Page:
By Rajat Ghai
Bhitarkanika (Odisha): It is a tiny piece of heaven on the Odisha coast. The Bhitarkanika Wildlife Sanctuary is where the world’s largest living reptile, the estuarine crocodile, is thriving amidst sylvan surroundings after having been brought back from the brink. But now there is trouble with the reptile population booming, posing a threat to the natural balance.
From a strength of 96 crocodiles in 1976, the population now stands at 1,646. A boat ride in some areas can yield crocodile sightings as frequent as one croc a minute, according to a conservationist.
An increasing number of cases of saltwater crocodiles straying into human habitations have been recently reported from Bhitarkanika, in Kendrapada district about 130 km from the Odisha capital Bhubaneswar.
“In Bhitarkanika, some areas are well-populated with crocodiles since on a boat ride you spot a crocodile every minute. In other parts of the sanctuary, you don’t see crocodiles at all,” Bivash Pandav, scientist at the Dehradun-based Wildlife Institute of India (WII), told IANS.
The human-crocodile encounters have mostly ended with tragic results for either side.
In the latest incidents, a crocodile that wandered into a village killed a 13 year-old-boy while in another hamlet frightened villagers hacked a 7.8 metre crocodile to death.
It all boils down to space, feels Pandav. “Around 1,646 crocodiles now inhabit nearly 175 sq km of forested habitat in Bhitarkanika. But if you critically analyze their distribution, you will find them densely packed in the Bhitarkanika river system. Abundance of crocodiles is much less in rivers like Maipura and Baunsagada,” he says.
Indeed, it is this confinement of the crocs in the 26 to 30 sq km of water bodies in the sanctuary that is leading to conflict.
“The crocodiles regularly stray out of the sanctuary, not because of food but due to overpopulation. There is no problem of food here. This is a very rich estuarine river ecosystem. They are well stocked with fish. Every village near the sanctuary has aquaculture farms and small ponds. The crocodiles usually enter these areas. Conversely, people enter the forest and wade in croc-infested waters and get into conflict with crocodiles,” explains Pandav.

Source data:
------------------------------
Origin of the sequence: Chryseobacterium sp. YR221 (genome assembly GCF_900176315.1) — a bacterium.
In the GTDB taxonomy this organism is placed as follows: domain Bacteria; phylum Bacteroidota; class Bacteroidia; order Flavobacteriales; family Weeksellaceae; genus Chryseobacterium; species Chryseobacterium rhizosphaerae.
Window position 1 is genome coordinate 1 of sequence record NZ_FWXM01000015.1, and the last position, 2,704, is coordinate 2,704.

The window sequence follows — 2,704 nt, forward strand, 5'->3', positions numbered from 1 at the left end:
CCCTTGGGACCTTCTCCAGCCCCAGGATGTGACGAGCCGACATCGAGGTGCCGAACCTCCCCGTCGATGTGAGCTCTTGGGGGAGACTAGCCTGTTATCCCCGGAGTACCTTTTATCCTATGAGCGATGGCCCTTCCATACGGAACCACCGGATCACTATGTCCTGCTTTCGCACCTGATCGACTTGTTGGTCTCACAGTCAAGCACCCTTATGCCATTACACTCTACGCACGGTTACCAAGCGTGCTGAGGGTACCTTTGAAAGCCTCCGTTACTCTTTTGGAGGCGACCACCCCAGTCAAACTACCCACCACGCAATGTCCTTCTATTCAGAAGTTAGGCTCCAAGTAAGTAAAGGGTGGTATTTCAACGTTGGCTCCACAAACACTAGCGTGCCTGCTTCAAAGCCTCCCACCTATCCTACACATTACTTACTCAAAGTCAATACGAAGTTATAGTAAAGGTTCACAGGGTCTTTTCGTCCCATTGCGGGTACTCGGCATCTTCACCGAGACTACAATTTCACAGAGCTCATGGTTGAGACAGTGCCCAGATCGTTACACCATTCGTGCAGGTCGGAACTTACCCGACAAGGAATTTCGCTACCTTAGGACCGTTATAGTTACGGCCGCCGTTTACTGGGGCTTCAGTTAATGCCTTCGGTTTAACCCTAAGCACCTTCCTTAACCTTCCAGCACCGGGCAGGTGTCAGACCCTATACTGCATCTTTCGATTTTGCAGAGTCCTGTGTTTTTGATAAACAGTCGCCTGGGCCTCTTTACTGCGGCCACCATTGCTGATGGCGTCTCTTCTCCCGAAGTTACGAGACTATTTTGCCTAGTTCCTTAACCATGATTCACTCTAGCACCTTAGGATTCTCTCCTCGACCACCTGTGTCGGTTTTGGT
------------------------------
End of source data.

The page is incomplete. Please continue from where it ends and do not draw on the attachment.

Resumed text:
What then is the solution?
“The problems in predator-human relations always arise from too little space. Especially so with crocs because under good conditions, they reproduce rather quickly. And in Bhitarkanika the conditions are good. There is no easy solution,” Montana-based American nature writer David Quammen, who has worked in Bhitarkanika, told IANS.
In the past, experts have recommended translocation of crocs to other areas – something on the lines of proposals to translocate Asiatic lions from their overpopulated Gir home.
But Quammen does not agree. “It’s not at all so crucial, I would say, to move crocs from Bhitarkanika to somewhere else, because the species Crocodylus Porosus already exists in many other populations in other areas, throughout Indonesia, New Guinea, and Australia,” he says.
Pandav has another suggestion. “The management needs to consolidate rivers like Maipura and Baunsagada by preventing illegal fishing so that crocodiles can take shelter in these areas.”
What about translocating people who live near the sanctuary? “Translocating people is always difficult politically and in human terms. I suspect that would not be a workable approach. If they are inside the sanctuary itself, yes, require them to move. Prevent further incursion. But when crocs venture outside the sanctuary, it might be best to translocate the crocs,” feels Quammen.
The forest department is doing its bit too. It warns locals, erects barriers along bathing ghats and has even introduced a scheme of rewarding informants who spot crocs near a human habitation first. “These are good measures and I would think such efforts should be re-doubled. These effective adjustments can mitigate the problem,” says Quammen.
Experts also feel that controlling the croc population could be taken up if it continues to grow. “The crocodile population in Bhitarkanika needs a through scientific evaluation. We need to critically assess their breeding success. If the study shows that the crocodile population is going to grow, then we need to control it in the wild by destroying their nests. However, this kind of intervention can only be made through proper scientific evaluation, which is lacking at the moment,” says Pandav.
In India, besides Bhitarkanika, the saltwater crocodile (Crocodylus Porosus) can also be found in the Sundarbans and the Andamans.